Help me- rental car coolant question

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I rented a pontiac g6 in california, the coolant recovery bottle is part of the cooling system and is pressurized so that if it ever looks low when hot you can not add coolant (to the recovery bottle) when its hot. Are all new cars like that? my 2004 toyota has a vented coolant recovery tank that you can add coolant to at any time. is this a GM thing? pressure cap on the coolant bottle? the pontiac lost 1/2 inch of coolant each 500 miles (comparing cold levels)
 
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Meh, I would just wait until it's cold, top off with some water and keep driving it... It's the rental places problem, not really yours. Water will keep you going until you can get it back to them. It's not just a GM thing to have a pressurized tank, my VW does too.
 
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Pressurized overflow tanks are very popular with European cars. I think it's not as good as non-pressure reservoir in Honda or Toyota and most Japanese cars.
 
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You can add coolant anytime. It will depressurize as you open the lid - not like old cars where the cap would bubble fluid out on you.
 
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 Originally Posted By: Drew99GT
It's a rental, don't be gentle. I'd forget about the coolant and do a burnout.
 
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 Originally Posted By: Drew99GT
It's a rental, don't be gentle. I'd forget about the coolant and do a burnout.
It's ok... It's a rental and I have the "damage insurance"! Who says you can't make a u-turn over a concrete divided island?
 

JHZR2

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 Originally Posted By: HTSS_TR
Pressurized overflow tanks are very popular with European cars. I think it's not as good as non-pressure reservoir in Honda or Toyota and most Japanese cars.
And most American cars too? I don't know... we have original hoses and radiators even after 25+ years in our MB and BMWs and the mileages are as follows: 228000, 238000, 209000, 117000, 85000. Our integra and previa couldnt/cant even seem to keep a radiator for 100k! May be related (in terms of presurization, air bubbles, changes in the chemistry), or not...
 
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 Originally Posted By: JHZR2
 Originally Posted By: HTSS_TR
Pressurized overflow tanks are very popular with European cars. I think it's not as good as non-pressure reservoir in Honda or Toyota and most Japanese cars.
And most American cars too? I don't know... we have original hoses and radiators even after 25+ years in our MB and BMWs and the mileages are as follows: 228000, 238000, 209000, 117000, 85000. Our integra and previa couldnt/cant even seem to keep a radiator for 100k! May be related (in terms of presurization, air bubbles, changes in the chemistry), or not...
Behr radiators vs Nippondenso and Toyo rads. Although @ 200K the Behr is on borrowed time.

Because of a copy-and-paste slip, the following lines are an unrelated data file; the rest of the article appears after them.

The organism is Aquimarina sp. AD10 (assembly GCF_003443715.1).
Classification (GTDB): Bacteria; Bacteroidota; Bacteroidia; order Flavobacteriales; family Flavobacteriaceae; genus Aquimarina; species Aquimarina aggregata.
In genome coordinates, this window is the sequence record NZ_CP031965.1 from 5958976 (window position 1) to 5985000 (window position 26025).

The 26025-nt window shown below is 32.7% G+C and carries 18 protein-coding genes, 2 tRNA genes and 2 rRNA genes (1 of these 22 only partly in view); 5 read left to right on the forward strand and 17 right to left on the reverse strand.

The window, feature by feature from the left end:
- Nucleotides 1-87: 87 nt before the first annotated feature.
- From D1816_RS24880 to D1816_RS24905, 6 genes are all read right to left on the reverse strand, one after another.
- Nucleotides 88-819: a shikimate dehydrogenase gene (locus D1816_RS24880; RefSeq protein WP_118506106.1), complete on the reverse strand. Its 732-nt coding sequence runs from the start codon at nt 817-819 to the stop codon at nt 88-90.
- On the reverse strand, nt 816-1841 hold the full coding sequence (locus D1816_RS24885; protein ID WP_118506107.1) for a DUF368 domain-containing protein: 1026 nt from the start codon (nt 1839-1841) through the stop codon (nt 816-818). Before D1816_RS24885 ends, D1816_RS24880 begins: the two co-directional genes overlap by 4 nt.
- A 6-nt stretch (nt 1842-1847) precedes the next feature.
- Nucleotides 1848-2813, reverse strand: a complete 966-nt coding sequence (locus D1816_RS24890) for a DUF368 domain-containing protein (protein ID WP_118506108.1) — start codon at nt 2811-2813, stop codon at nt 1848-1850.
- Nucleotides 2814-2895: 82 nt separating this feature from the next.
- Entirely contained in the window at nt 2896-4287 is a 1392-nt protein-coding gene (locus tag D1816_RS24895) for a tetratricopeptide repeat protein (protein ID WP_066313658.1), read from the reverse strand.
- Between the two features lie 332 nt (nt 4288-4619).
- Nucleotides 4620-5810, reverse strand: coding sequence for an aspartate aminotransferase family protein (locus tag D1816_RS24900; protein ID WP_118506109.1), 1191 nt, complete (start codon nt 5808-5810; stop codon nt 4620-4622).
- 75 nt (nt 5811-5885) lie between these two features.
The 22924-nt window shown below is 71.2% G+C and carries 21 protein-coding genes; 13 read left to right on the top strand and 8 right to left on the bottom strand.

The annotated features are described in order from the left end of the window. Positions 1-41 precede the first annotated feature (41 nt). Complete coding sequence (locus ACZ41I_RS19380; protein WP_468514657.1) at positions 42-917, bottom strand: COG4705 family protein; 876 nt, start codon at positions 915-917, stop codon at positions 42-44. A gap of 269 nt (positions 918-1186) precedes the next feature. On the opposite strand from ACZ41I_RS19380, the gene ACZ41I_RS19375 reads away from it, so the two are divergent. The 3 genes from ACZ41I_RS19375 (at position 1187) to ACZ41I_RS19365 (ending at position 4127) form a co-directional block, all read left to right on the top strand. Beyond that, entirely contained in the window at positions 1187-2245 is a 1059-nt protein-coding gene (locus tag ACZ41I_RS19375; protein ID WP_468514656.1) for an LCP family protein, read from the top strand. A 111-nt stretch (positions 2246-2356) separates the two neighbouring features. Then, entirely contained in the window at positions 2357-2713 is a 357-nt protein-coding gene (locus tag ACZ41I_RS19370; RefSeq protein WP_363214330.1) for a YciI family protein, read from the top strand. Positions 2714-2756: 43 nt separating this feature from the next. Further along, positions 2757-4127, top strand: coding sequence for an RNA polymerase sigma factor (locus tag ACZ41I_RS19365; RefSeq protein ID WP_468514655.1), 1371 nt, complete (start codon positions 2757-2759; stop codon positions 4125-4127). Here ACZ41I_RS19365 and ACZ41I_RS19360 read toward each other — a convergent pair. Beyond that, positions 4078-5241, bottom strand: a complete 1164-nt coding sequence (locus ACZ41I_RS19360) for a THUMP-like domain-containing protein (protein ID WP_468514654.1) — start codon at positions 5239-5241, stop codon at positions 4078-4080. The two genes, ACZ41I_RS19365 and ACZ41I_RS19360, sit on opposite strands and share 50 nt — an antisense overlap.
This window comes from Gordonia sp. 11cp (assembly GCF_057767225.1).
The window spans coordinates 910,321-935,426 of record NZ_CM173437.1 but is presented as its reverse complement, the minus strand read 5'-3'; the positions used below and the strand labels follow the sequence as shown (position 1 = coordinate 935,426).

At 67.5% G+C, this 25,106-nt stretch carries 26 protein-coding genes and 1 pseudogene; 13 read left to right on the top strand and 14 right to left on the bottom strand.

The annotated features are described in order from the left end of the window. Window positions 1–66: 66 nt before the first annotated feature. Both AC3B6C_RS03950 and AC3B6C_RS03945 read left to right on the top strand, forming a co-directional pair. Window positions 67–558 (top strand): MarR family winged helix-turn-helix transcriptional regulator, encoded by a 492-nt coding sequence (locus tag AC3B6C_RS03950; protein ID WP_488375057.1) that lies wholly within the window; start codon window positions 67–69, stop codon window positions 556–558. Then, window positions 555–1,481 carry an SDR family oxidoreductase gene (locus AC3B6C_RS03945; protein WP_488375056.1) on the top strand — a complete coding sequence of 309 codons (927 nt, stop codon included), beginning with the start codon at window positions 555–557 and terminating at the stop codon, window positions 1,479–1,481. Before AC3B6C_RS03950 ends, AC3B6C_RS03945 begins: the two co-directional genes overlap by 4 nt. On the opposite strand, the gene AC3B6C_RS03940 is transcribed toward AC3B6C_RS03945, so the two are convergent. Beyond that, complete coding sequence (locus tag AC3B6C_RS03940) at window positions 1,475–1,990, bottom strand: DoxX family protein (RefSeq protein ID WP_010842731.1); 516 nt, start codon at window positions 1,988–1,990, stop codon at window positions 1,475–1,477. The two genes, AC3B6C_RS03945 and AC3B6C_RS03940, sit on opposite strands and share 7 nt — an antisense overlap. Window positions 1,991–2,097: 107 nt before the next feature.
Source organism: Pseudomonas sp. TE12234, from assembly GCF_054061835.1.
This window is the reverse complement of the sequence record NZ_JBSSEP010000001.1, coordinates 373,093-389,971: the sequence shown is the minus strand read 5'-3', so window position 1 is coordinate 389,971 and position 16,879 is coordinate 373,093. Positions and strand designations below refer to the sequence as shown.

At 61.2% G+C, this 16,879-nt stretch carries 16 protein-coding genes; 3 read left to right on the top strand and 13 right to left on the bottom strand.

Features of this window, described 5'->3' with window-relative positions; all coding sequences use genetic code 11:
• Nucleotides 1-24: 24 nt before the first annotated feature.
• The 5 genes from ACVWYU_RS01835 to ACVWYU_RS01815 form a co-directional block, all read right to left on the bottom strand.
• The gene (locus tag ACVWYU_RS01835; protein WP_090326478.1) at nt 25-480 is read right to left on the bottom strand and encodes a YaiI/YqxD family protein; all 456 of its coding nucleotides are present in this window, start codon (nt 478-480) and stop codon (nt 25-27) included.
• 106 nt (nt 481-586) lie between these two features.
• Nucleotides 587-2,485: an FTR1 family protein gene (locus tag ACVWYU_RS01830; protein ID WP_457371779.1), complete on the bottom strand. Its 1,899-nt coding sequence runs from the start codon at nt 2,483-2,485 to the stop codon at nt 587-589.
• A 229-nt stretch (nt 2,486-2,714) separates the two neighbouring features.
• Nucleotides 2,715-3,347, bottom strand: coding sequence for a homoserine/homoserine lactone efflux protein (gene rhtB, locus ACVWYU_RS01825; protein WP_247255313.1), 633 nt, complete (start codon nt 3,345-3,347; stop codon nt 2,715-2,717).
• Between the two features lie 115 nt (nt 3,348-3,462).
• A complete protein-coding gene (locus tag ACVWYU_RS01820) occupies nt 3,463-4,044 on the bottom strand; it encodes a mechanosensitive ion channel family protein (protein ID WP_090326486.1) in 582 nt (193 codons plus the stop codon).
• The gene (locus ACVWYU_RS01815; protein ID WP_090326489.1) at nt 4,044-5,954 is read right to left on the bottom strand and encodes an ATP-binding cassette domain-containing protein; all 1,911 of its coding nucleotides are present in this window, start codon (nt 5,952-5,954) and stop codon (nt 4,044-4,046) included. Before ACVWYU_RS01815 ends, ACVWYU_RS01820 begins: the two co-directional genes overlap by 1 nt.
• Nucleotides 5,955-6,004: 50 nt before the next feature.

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 Originally Posted By: edwardh1
I rented a pontiac g6 in california, the coolant recovery bottle is part of the cooling system and is pressurized so that if it ever looks low when hot you can not add coolant (to the recovery bottle) when its hot. Are all new cars like that? my 2004 toyota has a vented coolant recovery tank that you can add coolant to at any time. is this a GM thing? pressure cap on the coolant bottle? the pontiac lost 1/2 inch of coolant each 500 miles (comparing cold levels)
Just note that its low on coolant and then add some after it's cooled off. So long as there's coolant IN the surge tank, you're guaranteed that the block is completely full. Being low doesn't hurt anything unless the surge tank becomes empty, then air is going to be drawn into the engine itself. FWIW, there's not set pattern of which vehicles use pressurized surge tanks and which ones use conventional overflow tanks, even among individual manufacturers. Old (80s) Jeep Cherokees used surge tanks, then later switched to conventional overflow tanks. Chrysler LH cars (1993 and later) use surge tanks, but PT Cruisers use conventional overflow tanks. Both systems work. The big drawback to the surge tank type is that the tank has to be pressure tolerant. Its big advantages are that you always get an indication of coolant level, and fresh coolant is always circulated through the surge tank. With a conventional overflow tank, you can have a situation where an air leak in the hose from the radiator pressure cap to the overflow tank will prevent the radiator from ever drawing coolant back out of the overflow tank, so if this happens you can be VERY low on coolant but the overflow tank level will still be normal. Its always a good idea to periodically check the actual radiator level in systems with an overflow tank, or squeeze a radiator hose with the engine cool and confirm that the level in the overflow tank changes when you squeeze.
 
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